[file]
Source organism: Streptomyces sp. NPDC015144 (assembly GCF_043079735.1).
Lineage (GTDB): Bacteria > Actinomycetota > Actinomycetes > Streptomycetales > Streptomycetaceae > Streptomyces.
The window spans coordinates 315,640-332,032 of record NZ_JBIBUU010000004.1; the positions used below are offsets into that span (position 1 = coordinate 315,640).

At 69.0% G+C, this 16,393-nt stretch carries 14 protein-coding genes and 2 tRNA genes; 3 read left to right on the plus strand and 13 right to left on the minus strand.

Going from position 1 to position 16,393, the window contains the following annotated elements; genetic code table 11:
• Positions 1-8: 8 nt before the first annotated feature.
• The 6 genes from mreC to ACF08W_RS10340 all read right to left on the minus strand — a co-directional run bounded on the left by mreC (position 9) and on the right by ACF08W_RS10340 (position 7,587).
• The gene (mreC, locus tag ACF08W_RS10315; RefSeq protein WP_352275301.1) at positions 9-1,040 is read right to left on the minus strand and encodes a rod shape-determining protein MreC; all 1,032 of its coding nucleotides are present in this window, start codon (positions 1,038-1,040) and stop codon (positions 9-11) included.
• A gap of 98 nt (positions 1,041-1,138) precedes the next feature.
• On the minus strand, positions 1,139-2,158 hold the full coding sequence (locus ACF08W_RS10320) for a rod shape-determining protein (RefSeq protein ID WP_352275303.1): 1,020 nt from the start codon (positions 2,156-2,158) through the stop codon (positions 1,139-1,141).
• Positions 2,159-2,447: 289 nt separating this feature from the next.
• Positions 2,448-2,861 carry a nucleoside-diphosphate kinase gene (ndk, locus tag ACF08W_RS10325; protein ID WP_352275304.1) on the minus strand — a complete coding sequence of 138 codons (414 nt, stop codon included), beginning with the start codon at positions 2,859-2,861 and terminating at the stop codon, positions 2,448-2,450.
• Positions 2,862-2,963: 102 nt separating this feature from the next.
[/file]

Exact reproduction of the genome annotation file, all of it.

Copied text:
Source organism: Streptomyces sp. NPDC015144 (assembly GCF_043079735.1).
Lineage (GTDB): Bacteria > Actinomycetota > Actinomycetes > Streptomycetales > Streptomycetaceae > Streptomyces.
The window spans coordinates 315,640-332,032 of record NZ_JBIBUU010000004.1; the positions used below are offsets into that span (position 1 = coordinate 315,640).

At 69.0% G+C, this 16,393-nt stretch carries 14 protein-coding genes and 2 tRNA genes; 3 read left to right on the plus strand and 13 right to left on the minus strand.

Going from position 1 to position 16,393, the window contains the following annotated elements; genetic code table 11:
• Positions 1-8: 8 nt before the first annotated feature.
• The 6 genes from mreC to ACF08W_RS10340 all read right to left on the minus strand — a co-directional run bounded on the left by mreC (position 9) and on the right by ACF08W_RS10340 (position 7,587).
• The gene (mreC, locus tag ACF08W_RS10315; RefSeq protein WP_352275301.1) at positions 9-1,040 is read right to left on the minus strand and encodes a rod shape-determining protein MreC; all 1,032 of its coding nucleotides are present in this window, start codon (positions 1,038-1,040) and stop codon (positions 9-11) included.
• A gap of 98 nt (positions 1,041-1,138) precedes the next feature.
• On the minus strand, positions 1,139-2,158 hold the full coding sequence (locus ACF08W_RS10320) for a rod shape-determining protein (RefSeq protein ID WP_352275303.1): 1,020 nt from the start codon (positions 2,156-2,158) through the stop codon (positions 1,139-1,141).
• Positions 2,159-2,447: 289 nt separating this feature from the next.
• Positions 2,448-2,861 carry a nucleoside-diphosphate kinase gene (ndk, locus tag ACF08W_RS10325; protein ID WP_352275304.1) on the minus strand — a complete coding sequence of 138 codons (414 nt, stop codon included), beginning with the start codon at positions 2,859-2,861 and terminating at the stop codon, positions 2,448-2,450.
• Positions 2,862-2,963: 102 nt separating this feature from the next.